Anna and the Witch’s Bottle is to be released in a limited edition of only 300 copies this month, making it an immediate collectors item for fans of mellifluous beauty. This unique and magical book has all the makings of a future classic: this is children's literature like you have never seen/heard it before.

Anna and The Witch's Bottle Launches at The Pumphouse Gallery Summer Party in Battersea Park on 22nd of September 2009 with a special reading and preview event.

Copies of the book are available at the Black Maps website or at the following real-world portals: select Paul Smith stores, MySugarland, Howie and Belle, Merchant Archive, Galleri Kleerup, and, for the bargain price of £30. But hurry, only 300 copies are available!

The Exchange Room

By Ian Bruce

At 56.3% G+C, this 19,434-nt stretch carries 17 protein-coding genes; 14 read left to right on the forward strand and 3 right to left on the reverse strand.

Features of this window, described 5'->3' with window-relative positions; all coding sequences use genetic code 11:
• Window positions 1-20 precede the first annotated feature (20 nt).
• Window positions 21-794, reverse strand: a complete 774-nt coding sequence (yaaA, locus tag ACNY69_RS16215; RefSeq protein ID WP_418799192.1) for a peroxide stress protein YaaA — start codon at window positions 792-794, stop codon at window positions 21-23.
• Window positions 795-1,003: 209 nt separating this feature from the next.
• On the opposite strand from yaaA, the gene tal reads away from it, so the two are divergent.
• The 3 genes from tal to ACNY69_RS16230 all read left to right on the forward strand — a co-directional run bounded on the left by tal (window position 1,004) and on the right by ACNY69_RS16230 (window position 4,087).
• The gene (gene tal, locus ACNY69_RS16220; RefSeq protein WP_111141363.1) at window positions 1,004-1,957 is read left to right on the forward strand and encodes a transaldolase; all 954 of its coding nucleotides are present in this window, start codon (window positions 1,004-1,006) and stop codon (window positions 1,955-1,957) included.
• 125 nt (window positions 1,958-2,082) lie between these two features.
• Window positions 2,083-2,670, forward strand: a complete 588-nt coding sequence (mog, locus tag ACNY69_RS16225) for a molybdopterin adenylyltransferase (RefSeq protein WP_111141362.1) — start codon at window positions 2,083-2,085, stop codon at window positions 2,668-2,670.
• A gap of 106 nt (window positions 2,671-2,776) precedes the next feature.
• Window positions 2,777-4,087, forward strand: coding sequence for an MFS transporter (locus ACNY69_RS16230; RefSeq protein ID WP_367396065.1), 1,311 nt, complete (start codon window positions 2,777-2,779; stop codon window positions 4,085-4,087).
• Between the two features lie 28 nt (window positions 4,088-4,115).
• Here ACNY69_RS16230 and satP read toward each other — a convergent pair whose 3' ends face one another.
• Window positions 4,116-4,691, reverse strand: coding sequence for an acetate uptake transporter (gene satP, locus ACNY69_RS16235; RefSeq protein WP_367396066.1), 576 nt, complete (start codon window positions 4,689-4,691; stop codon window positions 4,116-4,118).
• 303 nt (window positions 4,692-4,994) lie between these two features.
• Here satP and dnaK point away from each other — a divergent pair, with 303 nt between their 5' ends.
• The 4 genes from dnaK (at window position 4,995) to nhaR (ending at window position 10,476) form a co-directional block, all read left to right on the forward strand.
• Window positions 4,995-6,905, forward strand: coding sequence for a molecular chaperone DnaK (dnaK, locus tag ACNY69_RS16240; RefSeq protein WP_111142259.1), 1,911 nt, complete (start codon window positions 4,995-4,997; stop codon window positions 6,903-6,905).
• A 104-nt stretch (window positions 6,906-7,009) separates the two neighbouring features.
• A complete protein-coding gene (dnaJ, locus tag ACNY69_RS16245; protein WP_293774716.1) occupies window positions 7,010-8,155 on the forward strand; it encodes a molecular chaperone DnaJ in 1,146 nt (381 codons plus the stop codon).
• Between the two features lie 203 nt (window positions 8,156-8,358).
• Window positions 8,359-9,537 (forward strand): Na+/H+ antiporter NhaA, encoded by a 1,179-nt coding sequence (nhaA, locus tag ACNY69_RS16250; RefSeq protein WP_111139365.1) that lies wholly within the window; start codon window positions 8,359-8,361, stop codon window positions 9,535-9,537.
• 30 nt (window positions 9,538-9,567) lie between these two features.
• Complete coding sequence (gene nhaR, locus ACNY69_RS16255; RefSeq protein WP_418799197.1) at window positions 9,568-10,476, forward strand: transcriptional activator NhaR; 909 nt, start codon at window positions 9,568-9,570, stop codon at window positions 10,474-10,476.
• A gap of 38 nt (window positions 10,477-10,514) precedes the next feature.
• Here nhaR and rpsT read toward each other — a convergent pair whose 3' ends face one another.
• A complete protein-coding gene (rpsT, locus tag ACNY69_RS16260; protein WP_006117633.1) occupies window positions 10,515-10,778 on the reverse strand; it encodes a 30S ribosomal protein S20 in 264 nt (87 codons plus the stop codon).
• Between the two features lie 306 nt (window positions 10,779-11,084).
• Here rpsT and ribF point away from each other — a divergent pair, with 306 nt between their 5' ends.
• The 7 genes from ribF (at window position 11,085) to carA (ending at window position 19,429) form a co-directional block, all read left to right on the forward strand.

The brainchild of portrait painter Ian Bruce and entrepreneur Tom Daly, The Exchange Room is a week long pop up show featuring a collective group of artists taking the market into their own hands and rewriting the rules. You can’t buy it (read: afford it), then barter for it. And that they did: the show is made up of ‘exchanges’, all is explained in this Facebook chat.

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121 Charing Cross Road
Opening 1st September 6-9
Show open through until 8th September 10 am - 8pm


By Millie Findlay

Fight that sickening feeling of dread following graduation with Immersion, a collaborative programme between University of the Arts London, Passport and Palmer Hamilton Partnership which aims to give graduates the skills they need to get their foot in the door of the creative industries.